Investigation of the CPD


A major issue in the city of Chicago, is the excessive, deadly use of violence by police officers.

The Department of Justice started an investigation on Dec. 7, 2015 that addressed the issue of the Chicago Police Department using excessive and deadly forces against citizens unreasonably.

Rainbow PUSH (People United to Save Humanity), an organization dedicated to improving the economic lives in African-American communities, held a meeting on Jan. 18 discussing the DOJ report and what should be done as a result of police brutality.

Hon. Dorothy Brown started off the meeting by explaining how we should not only be concerned about our citizens, but our police officers, too.

Although we are concerned about the people who are supposedly obligated to serve and protect us, it makes it hard to support them. Police brutality has been so frequent throughout the past years that many civilians are scared when approached by police officers.

One issue that needed to be addressed is the relationship between the task-force and the community.

“Many of you know that the relationship between the community and the police task-force some would say was nonexistent for a very long time,” attorney Lori Lightfoot said.

Forces will essentially try to come into a community and make changes without actually knowing much about the community itself. How can somebody try to change something they know nothing about? How would they know that there is change needed?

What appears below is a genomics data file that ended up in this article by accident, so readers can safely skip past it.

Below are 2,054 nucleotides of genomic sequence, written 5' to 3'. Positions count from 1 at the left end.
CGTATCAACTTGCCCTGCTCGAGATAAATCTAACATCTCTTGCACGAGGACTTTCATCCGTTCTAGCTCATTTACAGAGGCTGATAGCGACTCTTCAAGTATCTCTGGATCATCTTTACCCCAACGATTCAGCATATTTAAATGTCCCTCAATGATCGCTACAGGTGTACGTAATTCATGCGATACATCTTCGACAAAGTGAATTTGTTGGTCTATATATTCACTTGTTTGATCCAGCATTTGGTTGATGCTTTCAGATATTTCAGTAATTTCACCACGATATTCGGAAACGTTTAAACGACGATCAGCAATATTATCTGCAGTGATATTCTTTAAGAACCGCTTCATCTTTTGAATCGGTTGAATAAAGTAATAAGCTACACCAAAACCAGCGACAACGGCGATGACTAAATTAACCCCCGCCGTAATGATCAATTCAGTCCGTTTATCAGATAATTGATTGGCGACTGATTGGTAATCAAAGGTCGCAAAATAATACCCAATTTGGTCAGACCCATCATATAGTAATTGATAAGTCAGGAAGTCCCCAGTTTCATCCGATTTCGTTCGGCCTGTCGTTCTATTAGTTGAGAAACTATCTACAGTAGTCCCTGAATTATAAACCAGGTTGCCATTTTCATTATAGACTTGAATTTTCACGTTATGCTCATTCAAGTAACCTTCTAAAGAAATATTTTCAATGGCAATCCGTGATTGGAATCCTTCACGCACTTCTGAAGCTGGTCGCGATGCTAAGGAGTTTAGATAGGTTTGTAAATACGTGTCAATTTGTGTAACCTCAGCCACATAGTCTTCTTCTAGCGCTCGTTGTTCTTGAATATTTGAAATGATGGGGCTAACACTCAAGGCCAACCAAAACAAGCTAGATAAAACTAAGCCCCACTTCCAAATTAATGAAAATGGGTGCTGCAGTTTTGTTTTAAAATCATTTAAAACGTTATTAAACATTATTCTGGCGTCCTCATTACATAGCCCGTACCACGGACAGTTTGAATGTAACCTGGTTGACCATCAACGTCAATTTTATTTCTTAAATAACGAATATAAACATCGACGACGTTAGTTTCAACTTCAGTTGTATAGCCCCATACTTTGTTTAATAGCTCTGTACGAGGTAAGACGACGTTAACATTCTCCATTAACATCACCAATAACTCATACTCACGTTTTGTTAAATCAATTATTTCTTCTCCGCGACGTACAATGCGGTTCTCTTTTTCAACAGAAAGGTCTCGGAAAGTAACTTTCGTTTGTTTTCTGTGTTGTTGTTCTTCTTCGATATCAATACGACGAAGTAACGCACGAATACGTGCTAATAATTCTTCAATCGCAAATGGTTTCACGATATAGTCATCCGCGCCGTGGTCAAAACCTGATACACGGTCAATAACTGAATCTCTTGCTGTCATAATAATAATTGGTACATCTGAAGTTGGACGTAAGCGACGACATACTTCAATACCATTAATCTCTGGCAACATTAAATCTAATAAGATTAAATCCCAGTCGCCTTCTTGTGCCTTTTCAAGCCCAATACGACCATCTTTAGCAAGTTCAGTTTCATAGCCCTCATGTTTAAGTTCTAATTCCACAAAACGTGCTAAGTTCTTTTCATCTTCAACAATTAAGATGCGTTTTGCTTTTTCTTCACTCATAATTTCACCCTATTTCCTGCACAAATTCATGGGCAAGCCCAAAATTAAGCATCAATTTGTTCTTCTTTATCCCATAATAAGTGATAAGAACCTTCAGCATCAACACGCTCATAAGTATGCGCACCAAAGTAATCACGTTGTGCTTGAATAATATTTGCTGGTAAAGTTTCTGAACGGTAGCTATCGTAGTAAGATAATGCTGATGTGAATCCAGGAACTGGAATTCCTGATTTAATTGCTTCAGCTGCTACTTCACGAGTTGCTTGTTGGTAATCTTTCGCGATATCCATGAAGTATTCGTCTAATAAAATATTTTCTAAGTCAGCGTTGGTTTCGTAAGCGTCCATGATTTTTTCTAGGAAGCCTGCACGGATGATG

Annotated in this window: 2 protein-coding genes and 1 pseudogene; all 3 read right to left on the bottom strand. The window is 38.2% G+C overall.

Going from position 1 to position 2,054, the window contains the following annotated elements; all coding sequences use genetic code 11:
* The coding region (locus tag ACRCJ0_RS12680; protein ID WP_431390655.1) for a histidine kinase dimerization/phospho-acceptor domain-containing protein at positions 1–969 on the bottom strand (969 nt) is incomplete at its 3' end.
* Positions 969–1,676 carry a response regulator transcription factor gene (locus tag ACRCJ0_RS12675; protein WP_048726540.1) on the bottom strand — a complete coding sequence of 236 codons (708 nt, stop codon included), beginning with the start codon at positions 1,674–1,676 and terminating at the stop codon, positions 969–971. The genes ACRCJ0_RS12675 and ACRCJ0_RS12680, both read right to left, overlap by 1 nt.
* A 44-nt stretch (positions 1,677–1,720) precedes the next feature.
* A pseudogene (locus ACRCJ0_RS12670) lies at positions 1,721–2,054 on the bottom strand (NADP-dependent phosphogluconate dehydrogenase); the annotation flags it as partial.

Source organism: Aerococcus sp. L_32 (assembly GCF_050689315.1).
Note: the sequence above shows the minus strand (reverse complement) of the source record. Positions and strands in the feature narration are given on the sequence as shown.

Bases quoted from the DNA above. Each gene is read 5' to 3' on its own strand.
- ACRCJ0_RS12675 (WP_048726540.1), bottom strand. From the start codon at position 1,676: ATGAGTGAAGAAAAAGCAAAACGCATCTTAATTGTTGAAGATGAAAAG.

Officers shouldn’t be able to come into a community and essentially try to make changes without having the knowledge as to why they’re making adjustments.

Lightfoot went deeper into the police task-force and elaborated on how police officers create circumstances because of bad training to justify their use of deadly forces.

Officers aren’t trained long enough or with the correct mindset to make life or death decisions while in a situation where they feel threatened. At what point is a person considered dangerous in a police officer’s eyes?

These are not the types of people that need to be armed and in the streets “protecting” us.

“The loss of life by this cycle of dysfunction: the failure to train, the failure to supervise, the failure to hold people accountable, that’s something that can and must change,” Brown said.

Brown was not the only speaker that had this issue on the mind. Attorney Andre Grant spoke very openly and opinionated about how Chicago shouldn’t just have to deal with “racist policing” and that everything shouldn’t be a pity party for the police.

People seem to think we should support all cops because they are here to protect us and have a badge signifying that they’re on our side.
Anything seems to justify a cop killing a civilian in the eyes of the legal system.